Though PG Antony won a National award for ‘Nirmalyam’, it was Sukumaran who gained the most from his debut film. During that period, it was a novelty to have a hero who spoke dialogues so stylishly. He had the unique ability to floor the audience with his superb dialogue delivery. In fact, a lot of actors tried to imitate this style.

With films like ‘Sathrathil Oru Rathri,’ ‘Kochu Kochu Thettukal,’ ‘Varikuzhi’, ‘Bandhanam’, ‘Azhizhatha Valakal’, ‘Valarthu Mrigangal’ his market value rocketed high in Malayalam cinema.

I never expected to meet him or become a scriptwriter in Malayalam cinema. Our meeting happened four years after he made his debut in Malayalam cinema. I was there in the capacity of a journalist from Chithra Paurnami.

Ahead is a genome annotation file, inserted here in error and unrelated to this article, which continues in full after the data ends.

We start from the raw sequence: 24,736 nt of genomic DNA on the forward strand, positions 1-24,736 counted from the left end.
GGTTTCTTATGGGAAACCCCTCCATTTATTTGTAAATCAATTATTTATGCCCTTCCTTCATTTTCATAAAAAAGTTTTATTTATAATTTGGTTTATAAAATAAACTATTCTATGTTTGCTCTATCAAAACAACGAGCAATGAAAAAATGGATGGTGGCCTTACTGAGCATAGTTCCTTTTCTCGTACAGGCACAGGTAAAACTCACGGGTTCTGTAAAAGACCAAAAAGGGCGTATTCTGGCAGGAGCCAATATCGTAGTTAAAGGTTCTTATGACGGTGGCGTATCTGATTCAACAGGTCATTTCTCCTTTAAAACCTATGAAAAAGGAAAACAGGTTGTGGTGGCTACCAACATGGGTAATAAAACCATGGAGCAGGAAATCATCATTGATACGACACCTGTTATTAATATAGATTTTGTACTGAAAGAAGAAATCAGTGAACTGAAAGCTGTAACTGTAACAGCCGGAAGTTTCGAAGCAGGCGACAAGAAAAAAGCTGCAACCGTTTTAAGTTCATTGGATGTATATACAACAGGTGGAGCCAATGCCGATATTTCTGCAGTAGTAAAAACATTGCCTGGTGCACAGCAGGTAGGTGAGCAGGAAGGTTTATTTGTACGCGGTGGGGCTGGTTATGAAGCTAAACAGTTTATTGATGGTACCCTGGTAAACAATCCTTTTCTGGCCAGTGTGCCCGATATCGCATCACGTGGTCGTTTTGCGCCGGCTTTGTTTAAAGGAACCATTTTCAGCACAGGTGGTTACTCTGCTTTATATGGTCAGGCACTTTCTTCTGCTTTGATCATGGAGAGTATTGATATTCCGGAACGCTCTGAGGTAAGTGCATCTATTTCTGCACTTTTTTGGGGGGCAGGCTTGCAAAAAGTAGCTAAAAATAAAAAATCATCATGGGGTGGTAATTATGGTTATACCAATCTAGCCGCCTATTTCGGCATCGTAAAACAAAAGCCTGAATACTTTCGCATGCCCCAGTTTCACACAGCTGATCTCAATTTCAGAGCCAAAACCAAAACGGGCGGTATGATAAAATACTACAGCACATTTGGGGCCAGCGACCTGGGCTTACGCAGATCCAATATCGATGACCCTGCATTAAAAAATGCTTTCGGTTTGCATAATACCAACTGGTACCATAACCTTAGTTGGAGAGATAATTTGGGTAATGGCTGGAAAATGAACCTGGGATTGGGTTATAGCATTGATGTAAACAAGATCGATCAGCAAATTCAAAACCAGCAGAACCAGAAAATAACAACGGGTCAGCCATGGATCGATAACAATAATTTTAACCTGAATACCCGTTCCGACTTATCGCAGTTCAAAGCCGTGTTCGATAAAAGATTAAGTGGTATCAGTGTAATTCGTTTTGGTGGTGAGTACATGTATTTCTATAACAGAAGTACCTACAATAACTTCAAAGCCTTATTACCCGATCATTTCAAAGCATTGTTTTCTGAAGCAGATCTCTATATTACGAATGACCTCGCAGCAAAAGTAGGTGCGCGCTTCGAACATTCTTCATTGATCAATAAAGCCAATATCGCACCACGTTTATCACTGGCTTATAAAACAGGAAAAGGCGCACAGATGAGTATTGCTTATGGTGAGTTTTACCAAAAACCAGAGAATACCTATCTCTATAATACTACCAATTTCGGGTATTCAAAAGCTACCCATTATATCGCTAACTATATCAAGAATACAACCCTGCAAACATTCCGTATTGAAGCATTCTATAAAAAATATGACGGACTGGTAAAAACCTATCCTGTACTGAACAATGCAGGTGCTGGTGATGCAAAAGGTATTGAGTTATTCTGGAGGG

That meeting went well. We met at Hyderabad where he was shooting for IV Sasi’s ‘Angeekaram,’ which starred Sridevi, Vincent and Ravikumar. Sasi introduced me to everyone except Sukumaran, who was sitting alone in the garden. I felt he was an introvert. Maybe because he was sitting amidst egoistic and elite people.

I approached him and introduced myself as a journalist. For some reason, the minute he heard my publication name, he started talking freely. “Oh! I Have heard of Chithra Paurnami. Isn’t it the very publication started by NN Ramachandran under the guidance of Nasir sir? Are you the one running it now?”

I informed him that I had brought the newspaper. “Yes, I am aware of it. I do see it,” Sukumaran told me in his characteristic style of speaking. That day he gave me a long exclusive interview.

It’s after I spoke to Sukumaran that I felt he would be apt to play the role of Madhu’s brother in ‘Ee Manohara Theeram’ and recommended him to IV Sasi. That’s how he got the role.

After that, we have met at various locations. That was also the beginning of a great friendship. So you can say that friendship paved the way for my entry as a scriptwriter in Malayalam cinema.